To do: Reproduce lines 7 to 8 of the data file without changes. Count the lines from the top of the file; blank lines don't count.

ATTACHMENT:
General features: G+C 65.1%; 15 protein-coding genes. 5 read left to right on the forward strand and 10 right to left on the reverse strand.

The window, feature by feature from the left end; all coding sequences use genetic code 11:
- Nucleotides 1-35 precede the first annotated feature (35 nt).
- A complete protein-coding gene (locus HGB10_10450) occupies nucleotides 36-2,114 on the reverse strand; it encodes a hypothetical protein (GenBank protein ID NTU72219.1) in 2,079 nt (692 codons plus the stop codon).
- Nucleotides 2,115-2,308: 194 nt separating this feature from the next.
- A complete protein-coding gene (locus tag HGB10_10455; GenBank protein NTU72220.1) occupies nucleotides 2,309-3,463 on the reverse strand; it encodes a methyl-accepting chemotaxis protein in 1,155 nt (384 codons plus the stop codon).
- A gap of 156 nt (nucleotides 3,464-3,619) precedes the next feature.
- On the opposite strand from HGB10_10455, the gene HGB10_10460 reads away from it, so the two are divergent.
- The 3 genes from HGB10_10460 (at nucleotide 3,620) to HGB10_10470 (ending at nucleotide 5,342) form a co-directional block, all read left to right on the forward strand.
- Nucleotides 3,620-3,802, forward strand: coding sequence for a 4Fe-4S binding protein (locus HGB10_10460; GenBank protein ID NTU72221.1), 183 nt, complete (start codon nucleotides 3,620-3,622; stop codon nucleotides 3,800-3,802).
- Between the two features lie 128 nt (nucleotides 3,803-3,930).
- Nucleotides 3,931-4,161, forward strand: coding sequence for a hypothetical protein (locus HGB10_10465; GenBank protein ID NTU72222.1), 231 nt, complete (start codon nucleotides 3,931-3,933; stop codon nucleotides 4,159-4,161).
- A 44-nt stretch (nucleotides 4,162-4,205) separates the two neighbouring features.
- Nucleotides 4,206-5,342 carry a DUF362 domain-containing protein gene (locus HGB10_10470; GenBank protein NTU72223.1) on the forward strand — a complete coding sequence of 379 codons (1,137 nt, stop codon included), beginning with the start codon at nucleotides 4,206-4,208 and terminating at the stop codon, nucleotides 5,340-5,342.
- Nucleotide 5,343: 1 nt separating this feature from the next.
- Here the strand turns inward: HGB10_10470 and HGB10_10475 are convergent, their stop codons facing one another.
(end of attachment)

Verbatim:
- A gap of 156 nt (nucleotides 3,464-3,619) precedes the next feature.
- On the opposite strand from HGB10_10455, the gene HGB10_10460 reads away from it, so the two are divergent.